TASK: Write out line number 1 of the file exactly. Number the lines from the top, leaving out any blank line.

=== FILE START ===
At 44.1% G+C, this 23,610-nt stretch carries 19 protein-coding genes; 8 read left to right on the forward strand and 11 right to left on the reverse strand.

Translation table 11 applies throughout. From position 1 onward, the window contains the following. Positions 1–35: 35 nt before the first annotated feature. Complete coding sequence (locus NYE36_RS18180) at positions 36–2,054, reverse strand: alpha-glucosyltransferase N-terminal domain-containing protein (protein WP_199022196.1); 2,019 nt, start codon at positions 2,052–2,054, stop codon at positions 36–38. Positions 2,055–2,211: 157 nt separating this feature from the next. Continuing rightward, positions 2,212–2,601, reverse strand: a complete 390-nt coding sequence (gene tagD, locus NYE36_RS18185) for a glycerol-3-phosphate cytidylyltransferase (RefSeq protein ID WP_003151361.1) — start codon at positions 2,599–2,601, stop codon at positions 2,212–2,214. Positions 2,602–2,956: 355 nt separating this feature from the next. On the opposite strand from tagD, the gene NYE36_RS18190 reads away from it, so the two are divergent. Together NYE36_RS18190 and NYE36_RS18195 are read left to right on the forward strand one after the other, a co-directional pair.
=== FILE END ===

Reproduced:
At 44.1% G+C, this 23,610-nt stretch carries 19 protein-coding genes; 8 read left to right on the forward strand and 11 right to left on the reverse strand.